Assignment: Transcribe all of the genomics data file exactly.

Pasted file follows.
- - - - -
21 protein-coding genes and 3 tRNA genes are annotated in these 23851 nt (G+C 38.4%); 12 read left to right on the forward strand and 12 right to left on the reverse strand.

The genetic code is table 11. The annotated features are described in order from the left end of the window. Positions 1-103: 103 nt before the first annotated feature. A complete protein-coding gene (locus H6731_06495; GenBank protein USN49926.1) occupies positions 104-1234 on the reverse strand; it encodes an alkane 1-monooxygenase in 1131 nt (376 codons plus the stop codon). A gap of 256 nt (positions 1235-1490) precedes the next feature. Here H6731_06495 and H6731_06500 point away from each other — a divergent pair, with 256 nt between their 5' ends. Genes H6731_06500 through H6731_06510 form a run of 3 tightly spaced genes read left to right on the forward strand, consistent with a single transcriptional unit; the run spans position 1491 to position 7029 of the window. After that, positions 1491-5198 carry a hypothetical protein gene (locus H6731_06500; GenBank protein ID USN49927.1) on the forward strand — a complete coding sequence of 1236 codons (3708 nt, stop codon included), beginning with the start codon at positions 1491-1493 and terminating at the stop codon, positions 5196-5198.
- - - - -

21 protein-coding genes and 3 tRNA genes are annotated in these 23851 nt (G+C 38.4%); 12 read left to right on the forward strand and 12 right to left on the reverse strand.

The genetic code is table 11. The annotated features are described in order from the left end of the window. Positions 1-103: 103 nt before the first annotated feature. A complete protein-coding gene (locus H6731_06495; GenBank protein USN49926.1) occupies positions 104-1234 on the reverse strand; it encodes an alkane 1-monooxygenase in 1131 nt (376 codons plus the stop codon). A gap of 256 nt (positions 1235-1490) precedes the next feature. Here H6731_06495 and H6731_06500 point away from each other — a divergent pair, with 256 nt between their 5' ends. Genes H6731_06500 through H6731_06510 form a run of 3 tightly spaced genes read left to right on the forward strand, consistent with a single transcriptional unit; the run spans position 1491 to position 7029 of the window. After that, positions 1491-5198 carry a hypothetical protein gene (locus H6731_06500; GenBank protein ID USN49927.1) on the forward strand — a complete coding sequence of 1236 codons (3708 nt, stop codon included), beginning with the start codon at positions 1491-1493 and terminating at the stop codon, positions 5196-5198.